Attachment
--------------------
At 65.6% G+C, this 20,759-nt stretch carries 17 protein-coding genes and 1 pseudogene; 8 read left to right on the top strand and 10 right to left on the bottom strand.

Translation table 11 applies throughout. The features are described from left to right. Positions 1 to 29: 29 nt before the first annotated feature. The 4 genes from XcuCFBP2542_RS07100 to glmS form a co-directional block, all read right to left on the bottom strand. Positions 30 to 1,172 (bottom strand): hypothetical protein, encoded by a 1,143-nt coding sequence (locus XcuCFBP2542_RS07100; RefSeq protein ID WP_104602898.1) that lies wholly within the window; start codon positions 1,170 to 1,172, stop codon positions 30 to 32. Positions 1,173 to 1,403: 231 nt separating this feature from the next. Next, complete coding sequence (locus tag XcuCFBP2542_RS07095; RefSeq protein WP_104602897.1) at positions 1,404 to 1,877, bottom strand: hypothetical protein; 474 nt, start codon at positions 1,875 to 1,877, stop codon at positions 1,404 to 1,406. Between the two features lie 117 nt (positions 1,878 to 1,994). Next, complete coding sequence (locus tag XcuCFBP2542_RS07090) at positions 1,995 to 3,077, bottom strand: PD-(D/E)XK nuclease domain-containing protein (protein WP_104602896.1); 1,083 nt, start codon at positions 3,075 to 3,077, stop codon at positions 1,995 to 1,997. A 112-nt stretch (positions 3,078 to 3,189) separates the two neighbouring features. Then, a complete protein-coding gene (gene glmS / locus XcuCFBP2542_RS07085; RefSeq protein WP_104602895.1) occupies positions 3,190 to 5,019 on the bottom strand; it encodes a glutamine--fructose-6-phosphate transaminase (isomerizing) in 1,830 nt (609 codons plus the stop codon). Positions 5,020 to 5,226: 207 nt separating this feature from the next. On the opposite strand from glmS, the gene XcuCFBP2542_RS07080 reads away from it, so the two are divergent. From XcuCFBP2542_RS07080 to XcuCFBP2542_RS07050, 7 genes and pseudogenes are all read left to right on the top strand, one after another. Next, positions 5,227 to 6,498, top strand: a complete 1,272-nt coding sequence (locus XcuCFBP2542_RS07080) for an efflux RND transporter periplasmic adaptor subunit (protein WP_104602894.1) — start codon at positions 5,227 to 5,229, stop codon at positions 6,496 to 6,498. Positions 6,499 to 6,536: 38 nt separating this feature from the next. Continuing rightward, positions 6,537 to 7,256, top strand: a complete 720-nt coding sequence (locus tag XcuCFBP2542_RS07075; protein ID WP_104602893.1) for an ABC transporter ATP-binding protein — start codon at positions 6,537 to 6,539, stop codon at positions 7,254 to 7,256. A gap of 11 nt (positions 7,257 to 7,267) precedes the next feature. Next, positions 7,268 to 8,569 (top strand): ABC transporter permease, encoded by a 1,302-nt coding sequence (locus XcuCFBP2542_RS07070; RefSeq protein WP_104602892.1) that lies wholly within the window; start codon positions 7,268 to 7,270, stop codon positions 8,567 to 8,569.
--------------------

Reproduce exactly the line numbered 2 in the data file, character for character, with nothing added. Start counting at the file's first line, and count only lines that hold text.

Translation table 11 applies throughout. The features are described from left to right. Positions 1 to 29: 29 nt before the first annotated feature. The 4 genes from XcuCFBP2542_RS07100 to glmS form a co-directional block, all read right to left on the bottom strand. Positions 30 to 1,172 (bottom strand): hypothetical protein, encoded by a 1,143-nt coding sequence (locus XcuCFBP2542_RS07100; RefSeq protein ID WP_104602898.1) that lies wholly within the window; start codon positions 1,170 to 1,172, stop codon positions 30 to 32. Positions 1,173 to 1,403: 231 nt separating this feature from the next. Next, complete coding sequence (locus tag XcuCFBP2542_RS07095; RefSeq protein WP_104602897.1) at positions 1,404 to 1,877, bottom strand: hypothetical protein; 474 nt, start codon at positions 1,875 to 1,877, stop codon at positions 1,404 to 1,406. Between the two features lie 117 nt (positions 1,878 to 1,994). Next, complete coding sequence (locus tag XcuCFBP2542_RS07090) at positions 1,995 to 3,077, bottom strand: PD-(D/E)XK nuclease domain-containing protein (protein WP_104602896.1); 1,083 nt, start codon at positions 3,075 to 3,077, stop codon at positions 1,995 to 1,997. A 112-nt stretch (positions 3,078 to 3,189) separates the two neighbouring features. Then, a complete protein-coding gene (gene glmS / locus XcuCFBP2542_RS07085; RefSeq protein WP_104602895.1) occupies positions 3,190 to 5,019 on the bottom strand; it encodes a glutamine--fructose-6-phosphate transaminase (isomerizing) in 1,830 nt (609 codons plus the stop codon). Positions 5,020 to 5,226: 207 nt separating this feature from the next. On the opposite strand from glmS, the gene XcuCFBP2542_RS07080 reads away from it, so the two are divergent. From XcuCFBP2542_RS07080 to XcuCFBP2542_RS07050, 7 genes and pseudogenes are all read left to right on the top strand, one after another. Next, positions 5,227 to 6,498, top strand: a complete 1,272-nt coding sequence (locus XcuCFBP2542_RS07080) for an efflux RND transporter periplasmic adaptor subunit (protein WP_104602894.1) — start codon at positions 5,227 to 5,229, stop codon at positions 6,496 to 6,498. Positions 6,499 to 6,536: 38 nt separating this feature from the next. Continuing rightward, positions 6,537 to 7,256, top strand: a complete 720-nt coding sequence (locus tag XcuCFBP2542_RS07075; protein ID WP_104602893.1) for an ABC transporter ATP-binding protein — start codon at positions 6,537 to 6,539, stop codon at positions 7,254 to 7,256. A gap of 11 nt (positions 7,257 to 7,267) precedes the next feature. Next, positions 7,268 to 8,569 (top strand): ABC transporter permease, encoded by a 1,302-nt coding sequence (locus XcuCFBP2542_RS07070; RefSeq protein WP_104602892.1) that lies wholly within the window; start codon positions 7,268 to 7,270, stop codon positions 8,567 to 8,569.